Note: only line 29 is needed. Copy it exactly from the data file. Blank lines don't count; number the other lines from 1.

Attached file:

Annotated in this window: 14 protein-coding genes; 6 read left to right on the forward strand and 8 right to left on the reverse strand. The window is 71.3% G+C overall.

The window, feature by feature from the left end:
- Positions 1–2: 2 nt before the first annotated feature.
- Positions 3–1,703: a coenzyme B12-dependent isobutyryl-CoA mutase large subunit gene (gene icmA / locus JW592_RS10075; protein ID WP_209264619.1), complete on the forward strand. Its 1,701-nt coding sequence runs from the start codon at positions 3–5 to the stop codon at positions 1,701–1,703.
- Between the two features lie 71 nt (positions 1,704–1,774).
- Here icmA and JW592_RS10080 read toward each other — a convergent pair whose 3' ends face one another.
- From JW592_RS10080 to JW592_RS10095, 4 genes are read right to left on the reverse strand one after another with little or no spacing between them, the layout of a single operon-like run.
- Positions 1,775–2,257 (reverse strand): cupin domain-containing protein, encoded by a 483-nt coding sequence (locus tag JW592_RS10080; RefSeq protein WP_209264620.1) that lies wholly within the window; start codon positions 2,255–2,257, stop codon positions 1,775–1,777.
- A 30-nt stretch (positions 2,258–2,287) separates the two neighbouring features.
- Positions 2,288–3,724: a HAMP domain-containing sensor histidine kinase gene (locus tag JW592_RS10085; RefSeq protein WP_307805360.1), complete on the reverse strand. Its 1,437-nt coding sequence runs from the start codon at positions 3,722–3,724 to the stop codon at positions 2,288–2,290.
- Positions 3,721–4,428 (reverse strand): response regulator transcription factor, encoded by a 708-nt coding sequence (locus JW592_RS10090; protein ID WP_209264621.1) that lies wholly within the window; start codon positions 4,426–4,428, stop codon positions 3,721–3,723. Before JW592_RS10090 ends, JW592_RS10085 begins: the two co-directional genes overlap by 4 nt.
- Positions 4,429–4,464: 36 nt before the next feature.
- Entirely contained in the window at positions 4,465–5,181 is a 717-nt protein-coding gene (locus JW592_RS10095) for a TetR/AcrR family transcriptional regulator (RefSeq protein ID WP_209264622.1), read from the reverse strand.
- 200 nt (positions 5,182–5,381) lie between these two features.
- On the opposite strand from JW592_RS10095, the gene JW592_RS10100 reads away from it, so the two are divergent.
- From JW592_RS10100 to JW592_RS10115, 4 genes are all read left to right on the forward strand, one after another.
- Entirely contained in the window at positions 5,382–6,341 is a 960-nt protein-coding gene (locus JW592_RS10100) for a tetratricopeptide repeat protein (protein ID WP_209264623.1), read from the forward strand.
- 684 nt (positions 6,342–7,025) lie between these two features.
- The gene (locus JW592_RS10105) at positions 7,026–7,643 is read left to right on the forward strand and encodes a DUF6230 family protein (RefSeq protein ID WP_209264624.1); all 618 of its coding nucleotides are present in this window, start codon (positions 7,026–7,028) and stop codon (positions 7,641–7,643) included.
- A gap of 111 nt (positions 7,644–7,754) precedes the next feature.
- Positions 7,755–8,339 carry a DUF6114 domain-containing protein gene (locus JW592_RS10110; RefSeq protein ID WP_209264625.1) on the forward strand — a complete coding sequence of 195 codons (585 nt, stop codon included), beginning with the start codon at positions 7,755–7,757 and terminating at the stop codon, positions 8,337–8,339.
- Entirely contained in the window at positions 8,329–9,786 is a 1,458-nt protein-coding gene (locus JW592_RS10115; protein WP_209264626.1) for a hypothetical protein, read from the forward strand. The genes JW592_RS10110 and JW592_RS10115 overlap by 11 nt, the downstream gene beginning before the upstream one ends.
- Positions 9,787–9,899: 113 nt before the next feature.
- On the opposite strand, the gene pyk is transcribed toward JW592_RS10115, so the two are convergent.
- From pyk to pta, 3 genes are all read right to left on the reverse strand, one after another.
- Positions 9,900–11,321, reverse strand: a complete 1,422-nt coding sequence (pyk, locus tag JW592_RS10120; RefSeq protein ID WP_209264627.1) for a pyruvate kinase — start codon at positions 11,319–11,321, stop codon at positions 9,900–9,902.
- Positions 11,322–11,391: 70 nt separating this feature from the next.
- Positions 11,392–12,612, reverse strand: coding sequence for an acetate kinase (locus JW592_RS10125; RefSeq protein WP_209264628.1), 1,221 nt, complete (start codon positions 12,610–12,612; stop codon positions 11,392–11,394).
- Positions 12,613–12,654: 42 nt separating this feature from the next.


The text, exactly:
- Positions 12,613–12,654: 42 nt separating this feature from the next.